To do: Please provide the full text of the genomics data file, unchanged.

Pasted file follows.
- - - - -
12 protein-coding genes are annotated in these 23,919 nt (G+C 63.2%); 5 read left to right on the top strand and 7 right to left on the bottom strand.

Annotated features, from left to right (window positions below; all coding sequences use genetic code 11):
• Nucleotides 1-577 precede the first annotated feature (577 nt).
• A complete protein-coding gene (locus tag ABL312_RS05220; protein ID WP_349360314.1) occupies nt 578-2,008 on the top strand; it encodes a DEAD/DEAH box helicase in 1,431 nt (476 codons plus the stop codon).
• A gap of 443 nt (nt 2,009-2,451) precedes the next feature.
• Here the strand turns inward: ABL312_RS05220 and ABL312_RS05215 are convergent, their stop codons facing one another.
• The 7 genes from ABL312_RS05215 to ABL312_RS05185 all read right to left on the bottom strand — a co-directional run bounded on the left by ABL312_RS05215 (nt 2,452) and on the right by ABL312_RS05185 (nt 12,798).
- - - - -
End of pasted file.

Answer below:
12 protein-coding genes are annotated in these 23,919 nt (G+C 63.2%); 5 read left to right on the top strand and 7 right to left on the bottom strand.

Annotated features, from left to right (window positions below; all coding sequences use genetic code 11):
• Nucleotides 1-577 precede the first annotated feature (577 nt).
• A complete protein-coding gene (locus tag ABL312_RS05220; protein ID WP_349360314.1) occupies nt 578-2,008 on the top strand; it encodes a DEAD/DEAH box helicase in 1,431 nt (476 codons plus the stop codon).
• A gap of 443 nt (nt 2,009-2,451) precedes the next feature.
• Here the strand turns inward: ABL312_RS05220 and ABL312_RS05215 are convergent, their stop codons facing one another.
• The 7 genes from ABL312_RS05215 to ABL312_RS05185 all read right to left on the bottom strand — a co-directional run bounded on the left by ABL312_RS05215 (nt 2,452) and on the right by ABL312_RS05185 (nt 12,798).